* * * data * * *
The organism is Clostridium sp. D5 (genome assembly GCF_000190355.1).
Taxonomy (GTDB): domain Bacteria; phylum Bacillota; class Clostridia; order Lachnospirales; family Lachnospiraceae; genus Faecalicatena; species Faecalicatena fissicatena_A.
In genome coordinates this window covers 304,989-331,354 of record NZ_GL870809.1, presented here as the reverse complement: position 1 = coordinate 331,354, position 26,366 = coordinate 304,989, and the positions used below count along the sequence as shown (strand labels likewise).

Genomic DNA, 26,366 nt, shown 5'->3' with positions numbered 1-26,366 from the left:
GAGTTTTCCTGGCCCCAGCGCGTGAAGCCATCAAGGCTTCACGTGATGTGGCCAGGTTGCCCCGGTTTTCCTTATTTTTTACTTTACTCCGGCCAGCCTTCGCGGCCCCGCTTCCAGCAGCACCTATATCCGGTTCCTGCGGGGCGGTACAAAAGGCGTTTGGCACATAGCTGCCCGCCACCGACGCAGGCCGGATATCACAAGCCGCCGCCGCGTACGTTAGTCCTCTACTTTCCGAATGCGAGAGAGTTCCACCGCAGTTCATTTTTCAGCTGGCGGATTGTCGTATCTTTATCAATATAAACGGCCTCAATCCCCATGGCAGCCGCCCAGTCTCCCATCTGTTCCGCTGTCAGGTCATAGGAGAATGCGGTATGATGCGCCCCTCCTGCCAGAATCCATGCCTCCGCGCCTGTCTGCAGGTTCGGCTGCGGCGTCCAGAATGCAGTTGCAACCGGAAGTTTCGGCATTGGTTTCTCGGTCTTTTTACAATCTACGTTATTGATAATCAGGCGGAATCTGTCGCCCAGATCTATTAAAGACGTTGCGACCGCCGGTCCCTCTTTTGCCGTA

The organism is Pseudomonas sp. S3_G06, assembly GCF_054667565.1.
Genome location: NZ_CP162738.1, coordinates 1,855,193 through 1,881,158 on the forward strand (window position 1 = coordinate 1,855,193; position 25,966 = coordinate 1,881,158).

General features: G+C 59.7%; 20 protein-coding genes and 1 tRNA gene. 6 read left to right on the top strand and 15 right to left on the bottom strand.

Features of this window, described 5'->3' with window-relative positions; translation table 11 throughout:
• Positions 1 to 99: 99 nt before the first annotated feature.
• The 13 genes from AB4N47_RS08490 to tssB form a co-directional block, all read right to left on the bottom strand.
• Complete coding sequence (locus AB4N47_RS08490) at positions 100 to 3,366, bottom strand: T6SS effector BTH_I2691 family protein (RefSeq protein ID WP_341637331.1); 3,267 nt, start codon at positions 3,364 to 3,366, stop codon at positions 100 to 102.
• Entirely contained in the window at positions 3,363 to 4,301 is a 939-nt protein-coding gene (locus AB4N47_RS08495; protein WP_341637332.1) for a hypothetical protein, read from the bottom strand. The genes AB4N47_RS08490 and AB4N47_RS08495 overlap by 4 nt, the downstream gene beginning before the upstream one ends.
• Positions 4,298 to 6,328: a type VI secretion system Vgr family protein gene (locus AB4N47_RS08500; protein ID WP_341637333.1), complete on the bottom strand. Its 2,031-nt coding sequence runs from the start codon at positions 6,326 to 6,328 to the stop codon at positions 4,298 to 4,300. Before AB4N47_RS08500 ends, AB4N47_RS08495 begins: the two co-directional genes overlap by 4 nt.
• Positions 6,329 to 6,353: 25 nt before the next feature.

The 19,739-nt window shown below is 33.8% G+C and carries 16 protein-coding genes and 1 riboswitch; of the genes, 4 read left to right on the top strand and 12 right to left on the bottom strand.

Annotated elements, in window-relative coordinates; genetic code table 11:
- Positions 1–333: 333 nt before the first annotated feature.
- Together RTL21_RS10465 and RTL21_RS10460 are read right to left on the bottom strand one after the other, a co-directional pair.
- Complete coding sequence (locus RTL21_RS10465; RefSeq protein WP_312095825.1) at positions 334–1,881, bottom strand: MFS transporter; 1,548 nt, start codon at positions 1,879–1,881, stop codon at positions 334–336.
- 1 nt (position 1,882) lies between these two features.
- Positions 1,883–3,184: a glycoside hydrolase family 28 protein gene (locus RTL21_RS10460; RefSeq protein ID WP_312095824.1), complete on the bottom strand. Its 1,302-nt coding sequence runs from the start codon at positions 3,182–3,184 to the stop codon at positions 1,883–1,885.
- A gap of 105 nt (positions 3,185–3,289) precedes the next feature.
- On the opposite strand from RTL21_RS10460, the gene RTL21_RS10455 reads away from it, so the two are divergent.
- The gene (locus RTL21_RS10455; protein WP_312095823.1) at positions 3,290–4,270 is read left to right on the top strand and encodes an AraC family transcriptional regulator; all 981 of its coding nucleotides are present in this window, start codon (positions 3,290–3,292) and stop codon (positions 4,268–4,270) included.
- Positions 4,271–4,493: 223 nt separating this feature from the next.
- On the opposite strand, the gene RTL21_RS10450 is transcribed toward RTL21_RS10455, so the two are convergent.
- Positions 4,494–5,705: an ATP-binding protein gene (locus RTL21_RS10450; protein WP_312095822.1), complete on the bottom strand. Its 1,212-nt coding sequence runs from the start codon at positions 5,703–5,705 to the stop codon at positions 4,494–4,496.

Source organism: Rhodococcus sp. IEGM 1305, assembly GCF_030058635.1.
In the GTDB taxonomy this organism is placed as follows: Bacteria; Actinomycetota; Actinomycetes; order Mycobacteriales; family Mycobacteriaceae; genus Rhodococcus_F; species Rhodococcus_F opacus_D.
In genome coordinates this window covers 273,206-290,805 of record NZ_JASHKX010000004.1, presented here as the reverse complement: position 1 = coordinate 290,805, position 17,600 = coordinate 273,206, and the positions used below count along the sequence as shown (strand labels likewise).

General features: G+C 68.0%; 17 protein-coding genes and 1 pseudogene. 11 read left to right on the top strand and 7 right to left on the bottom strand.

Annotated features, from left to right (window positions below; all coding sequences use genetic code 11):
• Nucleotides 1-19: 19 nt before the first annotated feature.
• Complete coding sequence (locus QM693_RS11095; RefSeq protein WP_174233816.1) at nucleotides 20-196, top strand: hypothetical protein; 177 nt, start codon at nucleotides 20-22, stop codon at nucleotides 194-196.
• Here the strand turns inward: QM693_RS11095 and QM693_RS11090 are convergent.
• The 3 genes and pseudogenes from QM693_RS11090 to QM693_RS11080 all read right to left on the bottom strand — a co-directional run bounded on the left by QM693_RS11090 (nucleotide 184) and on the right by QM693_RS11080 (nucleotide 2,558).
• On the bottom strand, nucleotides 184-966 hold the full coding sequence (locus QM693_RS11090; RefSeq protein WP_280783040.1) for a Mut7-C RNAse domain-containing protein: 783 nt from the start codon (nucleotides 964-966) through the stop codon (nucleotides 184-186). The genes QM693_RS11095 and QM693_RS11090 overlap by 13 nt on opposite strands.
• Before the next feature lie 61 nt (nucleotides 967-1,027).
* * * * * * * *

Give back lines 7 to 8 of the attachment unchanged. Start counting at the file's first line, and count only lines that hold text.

Genome location: NZ_CP162738.1, coordinates 1,855,193 through 1,881,158 on the forward strand (window position 1 = coordinate 1,855,193; position 25,966 = coordinate 1,881,158).

General features: G+C 59.7%; 20 protein-coding genes and 1 tRNA gene. 6 read left to right on the top strand and 15 right to left on the bottom strand.